Felisa was income eligible and that HOME objectives were met. This
                 noncompliance occurred because the Municipality disregarded HUD requirements.
                 Therefore, more than $2.56 million in disbursements was unsupported, and more
                 than $273,000 paid for the unused property was ineligible.

    Conclusion

                 The Municipality failed to ensure that activities met HOME objectives. This
                 deficiency occurred because the Municipality did not properly monitor HOME-
                 funded activities and was not fully aware of HUD requirements. As a result, HUD
                 had no assurance that funds were used solely for eligible purposes and that HOME
                 program objectives were met. The Municipality paid more than $4.7 million for
                 activities that did not provide the intended benefits. In addition, it failed to support
                 the allowability and allocability of more than $2.56 million.

    Recommendations


                 We recommend that the Director of the San Juan Office of Community Planning
                 and Development

                 1A. Require the Municipality to reimburse its HOME treasury account or HUD,
                     as appropriate, from non-Federal funds $4,433,035 for disbursements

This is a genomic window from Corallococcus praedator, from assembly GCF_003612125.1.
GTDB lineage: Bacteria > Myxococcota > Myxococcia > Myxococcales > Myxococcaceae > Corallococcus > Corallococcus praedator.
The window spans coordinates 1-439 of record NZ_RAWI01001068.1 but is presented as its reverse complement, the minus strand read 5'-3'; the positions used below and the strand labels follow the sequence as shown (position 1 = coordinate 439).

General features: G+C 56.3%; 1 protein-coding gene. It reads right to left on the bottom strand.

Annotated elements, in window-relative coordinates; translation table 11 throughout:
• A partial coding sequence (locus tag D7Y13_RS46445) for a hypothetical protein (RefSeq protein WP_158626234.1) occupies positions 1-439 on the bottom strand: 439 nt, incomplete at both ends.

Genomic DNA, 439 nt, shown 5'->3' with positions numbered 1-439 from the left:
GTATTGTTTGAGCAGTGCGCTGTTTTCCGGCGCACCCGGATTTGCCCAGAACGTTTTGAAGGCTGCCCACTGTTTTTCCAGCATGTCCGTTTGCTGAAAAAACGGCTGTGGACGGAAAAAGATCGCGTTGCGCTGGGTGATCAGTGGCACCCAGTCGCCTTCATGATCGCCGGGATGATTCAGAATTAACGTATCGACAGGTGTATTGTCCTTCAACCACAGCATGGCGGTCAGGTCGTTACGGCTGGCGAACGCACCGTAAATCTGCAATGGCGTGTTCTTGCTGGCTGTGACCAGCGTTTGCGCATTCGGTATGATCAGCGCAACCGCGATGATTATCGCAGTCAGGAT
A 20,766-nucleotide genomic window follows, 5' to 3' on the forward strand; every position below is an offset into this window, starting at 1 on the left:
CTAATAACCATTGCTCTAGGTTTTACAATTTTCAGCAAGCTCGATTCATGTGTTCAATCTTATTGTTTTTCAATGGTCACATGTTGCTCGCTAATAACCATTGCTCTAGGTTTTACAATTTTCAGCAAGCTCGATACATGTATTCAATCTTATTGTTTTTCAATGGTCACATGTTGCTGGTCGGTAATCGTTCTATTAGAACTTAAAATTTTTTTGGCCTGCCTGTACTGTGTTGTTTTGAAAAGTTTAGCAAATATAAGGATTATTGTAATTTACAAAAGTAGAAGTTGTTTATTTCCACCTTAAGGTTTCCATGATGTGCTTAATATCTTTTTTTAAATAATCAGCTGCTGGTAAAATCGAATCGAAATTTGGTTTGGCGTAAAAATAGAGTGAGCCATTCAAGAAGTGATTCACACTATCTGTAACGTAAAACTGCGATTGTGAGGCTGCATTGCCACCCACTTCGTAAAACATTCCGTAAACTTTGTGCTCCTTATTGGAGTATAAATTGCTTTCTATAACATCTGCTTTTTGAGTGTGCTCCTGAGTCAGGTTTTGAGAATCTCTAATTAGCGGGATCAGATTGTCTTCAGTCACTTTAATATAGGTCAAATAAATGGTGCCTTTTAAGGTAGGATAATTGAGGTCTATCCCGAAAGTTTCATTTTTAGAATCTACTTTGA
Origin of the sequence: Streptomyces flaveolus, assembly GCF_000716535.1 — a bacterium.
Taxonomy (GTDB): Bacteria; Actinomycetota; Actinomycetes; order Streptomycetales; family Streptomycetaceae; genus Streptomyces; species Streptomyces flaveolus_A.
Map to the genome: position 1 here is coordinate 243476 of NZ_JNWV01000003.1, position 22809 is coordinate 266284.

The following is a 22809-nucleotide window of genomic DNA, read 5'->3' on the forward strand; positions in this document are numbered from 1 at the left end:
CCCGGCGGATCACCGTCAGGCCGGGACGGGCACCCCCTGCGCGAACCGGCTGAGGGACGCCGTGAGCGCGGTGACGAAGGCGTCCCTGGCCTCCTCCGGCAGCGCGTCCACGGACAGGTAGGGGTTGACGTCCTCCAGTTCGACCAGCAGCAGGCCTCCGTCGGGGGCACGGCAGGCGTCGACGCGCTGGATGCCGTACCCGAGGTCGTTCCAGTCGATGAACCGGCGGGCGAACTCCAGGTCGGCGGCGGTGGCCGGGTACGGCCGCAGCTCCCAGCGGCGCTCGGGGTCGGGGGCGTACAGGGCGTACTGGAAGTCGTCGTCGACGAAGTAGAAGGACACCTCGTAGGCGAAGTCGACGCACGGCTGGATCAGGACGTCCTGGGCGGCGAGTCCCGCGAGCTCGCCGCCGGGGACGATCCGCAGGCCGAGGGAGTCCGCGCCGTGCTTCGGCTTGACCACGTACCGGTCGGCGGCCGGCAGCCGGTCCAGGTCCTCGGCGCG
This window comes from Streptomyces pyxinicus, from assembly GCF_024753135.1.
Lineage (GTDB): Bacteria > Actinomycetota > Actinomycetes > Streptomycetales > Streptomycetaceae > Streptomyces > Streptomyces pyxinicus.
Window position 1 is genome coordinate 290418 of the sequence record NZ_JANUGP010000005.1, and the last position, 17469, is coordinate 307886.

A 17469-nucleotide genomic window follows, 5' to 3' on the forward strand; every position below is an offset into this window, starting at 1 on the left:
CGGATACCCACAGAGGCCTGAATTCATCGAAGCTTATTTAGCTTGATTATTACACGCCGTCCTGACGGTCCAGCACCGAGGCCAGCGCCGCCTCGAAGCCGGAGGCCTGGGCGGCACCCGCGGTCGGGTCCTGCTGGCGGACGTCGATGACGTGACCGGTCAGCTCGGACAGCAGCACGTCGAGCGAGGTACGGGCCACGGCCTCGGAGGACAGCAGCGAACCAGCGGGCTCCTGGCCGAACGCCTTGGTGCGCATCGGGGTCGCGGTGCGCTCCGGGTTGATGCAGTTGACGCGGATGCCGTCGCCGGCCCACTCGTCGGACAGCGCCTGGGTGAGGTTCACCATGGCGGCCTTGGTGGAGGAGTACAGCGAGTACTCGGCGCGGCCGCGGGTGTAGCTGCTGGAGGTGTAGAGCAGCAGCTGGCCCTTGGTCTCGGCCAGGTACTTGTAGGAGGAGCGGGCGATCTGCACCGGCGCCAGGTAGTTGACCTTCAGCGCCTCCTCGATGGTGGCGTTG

associated with two activities that did not meet HOME program objectives.5

                 1B. Require the Municipality to reprogram and put to better use $906,091
                     associated with unexpended funds for the Estancias del Rio housing project.

                 1C. Require the Municipality to submit all supporting documentation showing
                     the allowability and allocability of $1,062,991 disbursed for participant
                     families at the Villas de Felisa housing project or reimburse this amount to its
                     HOME treasury account or HUD, as appropriate, from non-Federal funds. 6

                 1D.   Require the Municipality to reimburse its HOME treasury account or HUD,
                       as appropriate, from non-Federal funds $273,009 paid for land acquired for
                       the Villas de Felisa housing project that did not provide the intended benefits.

                 1E.   Require the Municipality to establish and implement appropriate monitoring
                       procedures to ensure HOME requirements and objectives are met.



5
 Total disbursements of $4,444,697 were adjusted to consider $11,662 questioned in recommendation 2B.
6
 Total disbursements of $2,836,000 were adjusted to consider $1,500,000 questioned in recommendation 2A and
$273,009ineligible in recommendation 1D.